I’m going to blog my way through Jeanette DePatie’s awesome exercise book, The Fat Chick Works Out. Jeanette is one of the co-founders of the Fit Fatties Forum, a discussion spot for fat athletes at all ability levels–everybody from the gym rat who does a marathon every few months to the person who just wants to try out this whole “exercise” thing without it being conflated with weight loss.
A main focus of the book is starting slow and not breaking yourself. There are a lot of activities to find out what your starting level of fitness is and guidelines on how to ramp up (no more than 10% a week, *if* you’re feeling good). I tend to do that to myself a lot–I push too hard, I regret it, and I get out of the exercise habit. Then when I come back, I forget that I’m out of practice and expect things to be as easy as they were before, and the lovely cycle starts up again.
So, here we go with Week 1. The first step is to pick an exercise and set up a schedule for yourself. I’m skipping the “Rock the Block” exercise because I’ve done it before, but it’s a really neat way to figure out your current level of fitness. You walk for 40 minutes, or until you’re tired, whichever comes first. Then you take that distance and duration, and that’s your starting point.
My plan is to walk 5 days a week, for roughly half an hour a day (getting my weekly 150 minutes of exercise) with a goal of 5-ish miles per week to start. My standard walking days will be Monday, Tuesday, Wednesday, Friday, and Saturday, but that will flex a little bit depending on my weekly schedule.
The theme for Week 1 is coping with panic and managing expectations:
We’re terrified of being fat, or out of shape, or headed for serious health problems. We’re terrified that we’ll never be slim enough or fit enough to be accepted by our peers or approved by our doctors. We alternate between despair from the failure of all the previous exercise programs we’ve started and discarded, and wild optimism that this will be the one time that everything is perfect. This time we’ll lose the weight, achieve fantastic muscled bodies like Greek Gods or Goddesses, attract a rich and gorgeous spouse who wants to sweep us off to a fantastic yacht in Monaco where visiting Hollywood producers will discover us and put us in blockbuster movies as long as this time, we don’t make one small mistake and blow everything.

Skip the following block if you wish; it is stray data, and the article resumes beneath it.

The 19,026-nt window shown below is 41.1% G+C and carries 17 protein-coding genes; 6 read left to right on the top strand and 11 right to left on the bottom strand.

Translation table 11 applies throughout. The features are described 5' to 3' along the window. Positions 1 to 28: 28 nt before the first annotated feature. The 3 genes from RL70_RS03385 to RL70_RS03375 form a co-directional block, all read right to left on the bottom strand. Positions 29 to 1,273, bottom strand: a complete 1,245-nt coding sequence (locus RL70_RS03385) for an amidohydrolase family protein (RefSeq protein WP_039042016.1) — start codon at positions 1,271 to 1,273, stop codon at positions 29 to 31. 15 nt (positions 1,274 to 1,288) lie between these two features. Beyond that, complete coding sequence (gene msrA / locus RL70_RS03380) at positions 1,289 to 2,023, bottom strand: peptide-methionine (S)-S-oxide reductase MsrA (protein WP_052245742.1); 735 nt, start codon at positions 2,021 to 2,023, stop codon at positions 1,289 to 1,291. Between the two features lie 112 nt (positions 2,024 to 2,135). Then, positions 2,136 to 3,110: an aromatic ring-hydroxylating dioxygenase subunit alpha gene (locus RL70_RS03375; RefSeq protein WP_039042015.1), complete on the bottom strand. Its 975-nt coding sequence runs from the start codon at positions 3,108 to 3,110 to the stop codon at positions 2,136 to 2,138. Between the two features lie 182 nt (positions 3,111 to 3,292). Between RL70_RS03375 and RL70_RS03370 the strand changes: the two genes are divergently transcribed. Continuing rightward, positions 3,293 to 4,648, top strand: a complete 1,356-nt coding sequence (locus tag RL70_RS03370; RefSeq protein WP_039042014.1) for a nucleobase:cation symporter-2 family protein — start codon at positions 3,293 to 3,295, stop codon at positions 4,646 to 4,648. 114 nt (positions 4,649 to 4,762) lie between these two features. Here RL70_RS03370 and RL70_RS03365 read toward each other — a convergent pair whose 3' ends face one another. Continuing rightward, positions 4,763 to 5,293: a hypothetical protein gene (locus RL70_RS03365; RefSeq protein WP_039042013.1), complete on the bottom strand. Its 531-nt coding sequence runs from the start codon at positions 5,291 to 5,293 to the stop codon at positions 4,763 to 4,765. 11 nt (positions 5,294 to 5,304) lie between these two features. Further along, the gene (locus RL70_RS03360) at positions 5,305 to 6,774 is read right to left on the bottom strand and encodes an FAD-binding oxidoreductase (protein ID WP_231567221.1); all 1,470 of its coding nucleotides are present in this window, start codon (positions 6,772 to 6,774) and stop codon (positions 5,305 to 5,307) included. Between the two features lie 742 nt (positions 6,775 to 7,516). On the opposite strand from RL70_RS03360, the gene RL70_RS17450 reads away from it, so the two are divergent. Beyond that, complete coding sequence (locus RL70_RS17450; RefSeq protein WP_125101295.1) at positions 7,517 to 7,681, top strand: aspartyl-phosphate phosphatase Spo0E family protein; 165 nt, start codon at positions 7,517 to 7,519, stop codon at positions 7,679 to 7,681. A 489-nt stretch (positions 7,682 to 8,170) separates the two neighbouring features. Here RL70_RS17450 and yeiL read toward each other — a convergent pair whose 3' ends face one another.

So what happens next? We lose all perspective and fueled by equal parts panic and fantasy, try to do way too much too soon. This leads to pain, injury, frustration, burn out, and ultimately drop out. Which leads to more panic. Which starts the whole thing up all over again.
I love her focus on doing what you can do, then building on that one step at a time. It’s very realistic, and it has a much better chance of helping someone be active for life than a program that asks you to start with a ton of exercise all at once. And I really like the way she shoots holes in the Fantasy of Being Thin right from the get-go.
So, this week, I’ve walked twice so far, Tuesday and yesterday. (I didn’t start on a Monday, darn the luck.) Today is a rest day, but I may get in some yoga and PT stretches. Tomorrow, I’m thinking I’ll walk in the morning before work, hopefully before the temperature cracks 80, since it’s been in the 90s all week. Since I missed Monday, I’m shooting for two walks over the weekend, subject to change if my ankle gets cranky. I’m visiting my brother, four hours’ drive away, so that may make it tricky to squeeze a walk in. But I’m pretty sure I wake up earlier than he does, so I can get in a walk in the morning. He’s even got a treadmill, so I’m in luck if it’s stupid hot there too.
My assignment for the week is to come up with a little mantra that encourages incremental thinking, and say it to myself as I’m working out. Something upbeat, like “Every little step gets me there” or “Each step brings me closer” (the ones Jeanette uses). I’m kind of blanking on that, so I may just shamelessly snag hers. I may also use “I am already an athlete.” Although it doesn’t explicitly have the focus on each little step, it’s a way of accepting the skill level I have right now and working from there.